Why Bacteria Hate Magnets
Bacteria are single-celled organisms that are surrounded by phospholipid membranes.
The purpose of the membrane is two-fold. First, it physically contains a cell's
organelles and other cellular machinery (proteins) that are needed for survival. Second,
it maintains a separation between the intracellular and extracellular salt solutions in
which the cells exist. A simple diagram is shown below which illustrates the make-up of
these salt solutions. Note that the concentration of potassium (K+) ions is higher inside
the cell than outside, and that the opposite is true of sodium (Na+) and chloride (C1-)
ions. This separation of ions across the bacterial cell wall is essential, and is
maintained by the impermeable phospholipid membrane. If all of the charges (+ and -) on
the inside and the outside of the cell are summed (separately), you would find that there
is a net negative charge on the membrane's intracellular surface. In other words, the
inside of the cell is more negative than the outside of the cell.
Ion Chammels and the
regulation of cellular pH
As stated earlier, different channel proteins transport different ions across biological
membranes. On such ion is the proton, or positively chargen hydrogen atom (H+). The flow
of protons through ion channels in bacterial cell membranes is used to control the pH of
the intracellular solution. The regulation of cellular pH is crucial for the survival of
biological cells. This is true because if the pH is too high or too low, the structural
integrity of intracellular proteins is compromised. This, in turn, makes the protein
incapable of performing its normal duties, most of which involve catalyzing cellular
reactions that are needed to keep the cell alive. The bottom line is that a cell that is
unable to control its pH is a dead cell.
The pH of any solution (including biological ones) is directly related to the
concentration of protons, or positively charged hydrogen atoms, in the solution. The
higher the concentration of (H+), the lower the pH, and vice versa. A pH of 7 is neutral,
and most cells cannot tolerate having an intracellular pH that is very far from this
value. Therefore, bacteria (and other organisms) have developed ways of controlling
their pH. This occurs in one of two ways. First, there are intracellular molecules
called buffers that bind protons if their concentration gets too high and release protons
if their concentrations get too low. The buffer molecules are fine-tuned, however, and are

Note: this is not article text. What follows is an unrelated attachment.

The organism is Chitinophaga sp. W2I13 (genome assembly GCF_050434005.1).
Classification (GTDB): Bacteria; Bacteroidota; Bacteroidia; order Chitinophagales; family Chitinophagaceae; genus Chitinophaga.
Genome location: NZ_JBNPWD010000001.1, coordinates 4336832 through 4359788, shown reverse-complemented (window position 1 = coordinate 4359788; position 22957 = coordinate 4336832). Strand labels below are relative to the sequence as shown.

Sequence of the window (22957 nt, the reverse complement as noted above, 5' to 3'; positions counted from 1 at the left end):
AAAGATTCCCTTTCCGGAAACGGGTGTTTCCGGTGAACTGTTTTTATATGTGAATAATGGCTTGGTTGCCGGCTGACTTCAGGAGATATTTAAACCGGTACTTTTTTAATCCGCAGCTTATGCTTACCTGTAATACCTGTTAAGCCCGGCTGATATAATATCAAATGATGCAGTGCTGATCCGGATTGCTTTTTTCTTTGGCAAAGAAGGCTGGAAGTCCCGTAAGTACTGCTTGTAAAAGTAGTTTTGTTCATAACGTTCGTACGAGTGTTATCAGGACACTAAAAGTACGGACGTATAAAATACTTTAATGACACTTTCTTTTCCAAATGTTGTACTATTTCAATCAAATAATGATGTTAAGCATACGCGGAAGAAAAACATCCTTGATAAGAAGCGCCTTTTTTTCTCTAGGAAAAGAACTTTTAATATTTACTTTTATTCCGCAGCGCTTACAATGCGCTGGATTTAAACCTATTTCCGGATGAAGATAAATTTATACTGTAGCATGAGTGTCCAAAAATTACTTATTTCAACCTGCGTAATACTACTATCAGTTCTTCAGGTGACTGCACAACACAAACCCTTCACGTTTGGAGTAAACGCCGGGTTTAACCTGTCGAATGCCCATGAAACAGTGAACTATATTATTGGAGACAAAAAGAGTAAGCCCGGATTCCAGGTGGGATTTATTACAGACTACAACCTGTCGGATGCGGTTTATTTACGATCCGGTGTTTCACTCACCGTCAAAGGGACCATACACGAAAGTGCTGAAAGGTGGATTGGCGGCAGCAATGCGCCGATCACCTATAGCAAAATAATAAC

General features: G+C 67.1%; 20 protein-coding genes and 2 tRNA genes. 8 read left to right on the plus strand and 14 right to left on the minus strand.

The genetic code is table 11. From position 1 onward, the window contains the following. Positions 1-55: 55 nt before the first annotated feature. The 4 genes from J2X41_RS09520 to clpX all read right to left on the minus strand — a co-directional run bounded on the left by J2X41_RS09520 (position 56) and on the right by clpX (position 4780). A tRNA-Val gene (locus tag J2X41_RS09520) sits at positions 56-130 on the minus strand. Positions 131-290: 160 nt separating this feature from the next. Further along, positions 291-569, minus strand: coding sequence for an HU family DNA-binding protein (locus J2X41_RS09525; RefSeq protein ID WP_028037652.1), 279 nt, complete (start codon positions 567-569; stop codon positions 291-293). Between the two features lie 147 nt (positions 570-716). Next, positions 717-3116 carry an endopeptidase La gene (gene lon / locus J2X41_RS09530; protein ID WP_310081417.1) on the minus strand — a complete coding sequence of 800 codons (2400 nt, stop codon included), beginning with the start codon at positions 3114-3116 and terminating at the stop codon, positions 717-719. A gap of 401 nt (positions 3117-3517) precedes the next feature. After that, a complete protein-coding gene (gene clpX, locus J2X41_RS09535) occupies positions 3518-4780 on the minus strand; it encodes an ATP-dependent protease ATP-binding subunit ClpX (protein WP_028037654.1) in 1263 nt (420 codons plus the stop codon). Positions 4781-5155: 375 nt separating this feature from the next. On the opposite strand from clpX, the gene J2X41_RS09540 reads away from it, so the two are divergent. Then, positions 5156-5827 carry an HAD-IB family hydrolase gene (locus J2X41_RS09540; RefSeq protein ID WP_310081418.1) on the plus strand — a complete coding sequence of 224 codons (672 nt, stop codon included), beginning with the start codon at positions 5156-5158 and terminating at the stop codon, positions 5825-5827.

easily saturated. When this happens, (when the concentration of protons gets very high)
they can simply be transferred accross the cell membrane via ion channels.
The effect of magnets on ion channel behavior
As we discussed earlier, the direction of flow of ions through protein channels is
affected by both the electrical and chemical potential that exists across the cell
membrane. If bacteria, for example, are placed in an environment where large electrical
fields exist, the electrical potential across their cellular membrance will be affected.
The presence of a strong magnetic field is a good example of such an environment. The
polarized regions of a large magnet will create highly unphysiological electrical
potentials in the bacteria's environment. This potential will overwhelm any existing
potentials in these very small cells, and they will no longer have control over the
movement of ions across their membranes.
The separations of charges across the membrane creates two separate driving forces of the
ions. First, because the inside of the cell is more negatively charged than the outside,
there is an electrical driving force. In this case, if the membrane was punctured,
positively charged ions (cations) would be attracted into the cell and negatively charged
ions (anions) would be repelled from the interior of the cell. Second, the separation of
the charge creates a chemical driving force. In this case, ions would want to flow through
the puncture down their concentration gradient. For example, both sodium and chloride ions
would flow from outside (where they are highly concentrated) to inside the cell (where
their concentration is lower). The opposite is true of potassium ions which are more
concentrated inside the cell.
Of course, movement of the ions across bacterial membranes does not occur
via gaping holes. Rather, it ocurs with the aid of proteins that are embedded in the
cell membrane. These proteins span the entire membrane, and thus face the extracellular
solution on one side of the cell and the intracellular solution on the other. The proteins
exist in both "close" and "open" conformations, and the movement of
the ions between these two states is regulated by the bacterial cell. when closed, no ions
are allowed through the membrane. When the protein is "open", it forms a small
cylindrical hole in the membrane through which ions can pass. Usually, cations and
anions flow through different protein channels. Also, some proteins are able to select
among different ions of a particular charge. For example, some channels allow sodium but
not potassium ions to pass through their pore. The diagram to the right illustrates the
flow of ions through protein channels.
The flow of ions across cell membranes is coupled to many important cellular processes,
therefore, bacterial cells become very "sick" when they lose the ability to
regulate the ionic currents through protein channels. One of the deadliest scenarios is
when the flow of protons is disturbed. In this case, the destruction of the protons'
electrochemical gradient equals the destruction of the ability to expel them from the
cell. When the hydrogen ion concentration rises, then, the cell cannot release the
ions to the environment, and the pH is lowered to a level that is not tolerable. Death